The House’s two leaders used the sanctuary jointly until Longworth’s death in April 1931. The 1930 elections had left the House closely divided and a number of special elections in the intervening year swung the narrow majority to the Democrats, making Garner the new Speaker when the 72nd Congress convened in December 1931. With his negotiating partner gone, the new Speaker made the space a gathering place primarily for Democrats.
During Garner’s Speakership, he used his formal office for ceremonial work, the Bureau of Education for maneuvering, and a third room for the long days and hard work of running the House. Ettie Garner, the Speaker’s wife and trusted advisor, set up operations in Room H-128, a little first-floor hideout filled with murals from its days as the Territories Committee room. A vital force and capable administrator throughout Garner’s career, she ran the Speaker’s Office from there, directing the staff upstairs in the formal office and managing correspondence and constituent issues. When Garner became Franklin Roosevelt’s Vice President in 1933, he considered the Bureau of Education so integral to his work on Capitol Hill that he immediately reconstituted it in the Senate Office Building until he obtained a better spot, an obscure room in the Capitol’s old Supreme Court offices. Senator Nate Bachman gave it the inglorious title of the Doghouse, and colleagues knew that New Deal legislation was explained, pressed, and managed from there. Secretary of Labor Frances Perkins was such a frequent collaborator that her meetings there became a regular note in newspaper columns.
Board of Education
Meanwhile, Ettie Garner’s former stronghold on the House side was ready to become an informal legislation center itself. In 1936, Sam Rayburn, now Majority Leader, wheedled the keys from Speaker William Bankhead and set up his version of the Bureau, by now called the Board of Education. While Garner was a progenitor of the Board of Education and its many uses, long-serving Rayburn became its most famous denizen. He used H-128 as a power center for 25 years, with such success that even in the 21st century the room continues to be called the Board of Education.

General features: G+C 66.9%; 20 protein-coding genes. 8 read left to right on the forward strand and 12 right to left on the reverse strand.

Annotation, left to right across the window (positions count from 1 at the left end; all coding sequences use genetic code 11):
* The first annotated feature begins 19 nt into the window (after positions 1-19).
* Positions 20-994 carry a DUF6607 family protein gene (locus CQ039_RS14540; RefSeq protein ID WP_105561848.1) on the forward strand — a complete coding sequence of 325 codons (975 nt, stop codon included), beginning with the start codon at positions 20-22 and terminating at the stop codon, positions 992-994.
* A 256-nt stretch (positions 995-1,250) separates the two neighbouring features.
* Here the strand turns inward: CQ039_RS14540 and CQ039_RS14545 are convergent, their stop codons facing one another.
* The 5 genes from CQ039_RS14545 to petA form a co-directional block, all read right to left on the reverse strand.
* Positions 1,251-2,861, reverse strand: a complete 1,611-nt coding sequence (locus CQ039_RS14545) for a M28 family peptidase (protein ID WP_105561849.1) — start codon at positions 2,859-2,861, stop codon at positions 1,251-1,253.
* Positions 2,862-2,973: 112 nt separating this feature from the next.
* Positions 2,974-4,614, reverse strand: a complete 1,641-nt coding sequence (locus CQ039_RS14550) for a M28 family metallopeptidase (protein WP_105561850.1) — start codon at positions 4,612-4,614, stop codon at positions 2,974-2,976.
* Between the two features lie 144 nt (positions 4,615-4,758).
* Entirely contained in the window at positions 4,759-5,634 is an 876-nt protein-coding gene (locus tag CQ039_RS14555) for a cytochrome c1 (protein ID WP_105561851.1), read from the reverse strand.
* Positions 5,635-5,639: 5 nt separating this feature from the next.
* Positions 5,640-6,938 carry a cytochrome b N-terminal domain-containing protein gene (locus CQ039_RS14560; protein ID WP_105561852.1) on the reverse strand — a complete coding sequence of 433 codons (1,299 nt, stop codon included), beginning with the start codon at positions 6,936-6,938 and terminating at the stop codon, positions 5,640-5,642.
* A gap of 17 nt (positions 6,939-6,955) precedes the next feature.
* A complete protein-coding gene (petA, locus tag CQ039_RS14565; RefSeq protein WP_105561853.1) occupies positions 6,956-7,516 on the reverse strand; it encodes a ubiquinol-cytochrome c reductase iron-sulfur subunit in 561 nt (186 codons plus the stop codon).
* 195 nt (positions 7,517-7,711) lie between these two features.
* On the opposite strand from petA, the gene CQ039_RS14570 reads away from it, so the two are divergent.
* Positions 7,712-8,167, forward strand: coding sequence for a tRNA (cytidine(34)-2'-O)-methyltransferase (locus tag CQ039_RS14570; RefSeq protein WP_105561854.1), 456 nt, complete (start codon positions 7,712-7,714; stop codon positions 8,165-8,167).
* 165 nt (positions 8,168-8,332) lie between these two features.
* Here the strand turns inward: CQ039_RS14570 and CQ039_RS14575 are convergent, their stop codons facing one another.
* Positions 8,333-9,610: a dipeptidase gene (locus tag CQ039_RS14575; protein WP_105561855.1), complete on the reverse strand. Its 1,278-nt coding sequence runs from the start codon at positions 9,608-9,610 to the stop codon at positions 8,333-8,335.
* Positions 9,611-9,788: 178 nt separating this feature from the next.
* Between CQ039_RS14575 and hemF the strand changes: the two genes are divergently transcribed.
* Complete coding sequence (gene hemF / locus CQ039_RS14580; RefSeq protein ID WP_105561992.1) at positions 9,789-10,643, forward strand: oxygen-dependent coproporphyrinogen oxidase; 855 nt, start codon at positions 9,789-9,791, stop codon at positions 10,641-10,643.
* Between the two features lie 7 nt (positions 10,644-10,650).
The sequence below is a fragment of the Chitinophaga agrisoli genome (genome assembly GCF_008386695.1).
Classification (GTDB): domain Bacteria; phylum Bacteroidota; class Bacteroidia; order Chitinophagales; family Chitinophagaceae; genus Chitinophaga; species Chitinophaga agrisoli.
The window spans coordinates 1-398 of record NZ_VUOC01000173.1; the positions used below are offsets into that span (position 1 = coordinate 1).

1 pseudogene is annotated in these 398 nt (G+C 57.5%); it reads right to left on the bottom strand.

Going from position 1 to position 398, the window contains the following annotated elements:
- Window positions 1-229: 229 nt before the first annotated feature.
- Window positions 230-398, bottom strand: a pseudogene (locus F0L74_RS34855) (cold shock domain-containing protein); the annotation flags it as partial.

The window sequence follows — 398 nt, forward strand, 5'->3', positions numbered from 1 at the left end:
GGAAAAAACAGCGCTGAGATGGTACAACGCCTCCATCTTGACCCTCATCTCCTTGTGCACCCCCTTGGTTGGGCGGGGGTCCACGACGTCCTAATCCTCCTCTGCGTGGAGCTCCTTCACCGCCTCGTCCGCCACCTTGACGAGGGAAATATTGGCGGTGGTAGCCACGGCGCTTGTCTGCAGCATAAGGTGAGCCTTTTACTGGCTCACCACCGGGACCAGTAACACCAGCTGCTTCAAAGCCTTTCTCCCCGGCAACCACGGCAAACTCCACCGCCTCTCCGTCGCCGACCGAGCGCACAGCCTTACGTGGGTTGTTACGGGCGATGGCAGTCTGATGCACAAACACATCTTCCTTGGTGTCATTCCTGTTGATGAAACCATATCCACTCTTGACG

H-128 is small by Capitol standards. But Rayburn—who ascended to the Speakership in 1940—made it a comfortable space. Old leather-buttoned chairs and sofas, a shabby rug, and a time-worn desk were the homey furnishings. A veneer box at one end hid a refrigerator, refilled each day with ice and seltzer water, and a telephone table was shoved into the window well. At one end of the room, two flags—for Texas and the United States—stood in stanchions below a rare bit of ostentation, the Texas state seal that Rayburn had painted amid the other murals on the walls. Prohibition was long past, but the traditions of the Board of Education were strong. The Speaker’s big desk drawers opened to reveal bottles of bourbon and Scotch.
Powerful House Democrats gathered at the end of a wearying day to collapse on the sofa, play bridge, and trade information. A few reporters and Senators were invited to join in, particularly Speaker Rayburn’s former protégé Lyndon Baines Johnson, who claimed to be one of the few with a key to the room. Another Senator, Harry Truman, continued to visit the Board of Education even after he became Roosevelt’s Vice President in 1945. One night that spring, the phone in the window well rang just as Truman poured himself a drink. The switchboard had tracked him down and relayed the message that he was needed at the White House immediately. Rayburn immediately divined that the President had died, and before Truman called to say he would not be back for his bourbon, the Speaker had begun to write an official statement for the press. It became the most recollected moment in Board of Education history, but the room’s real importance, and that of its predecessors, was in the everyday camaraderie and the informal schooling in the arts of politicking practiced by Longworth, Garner, Rayburn, and the scores of acolytes who studied there.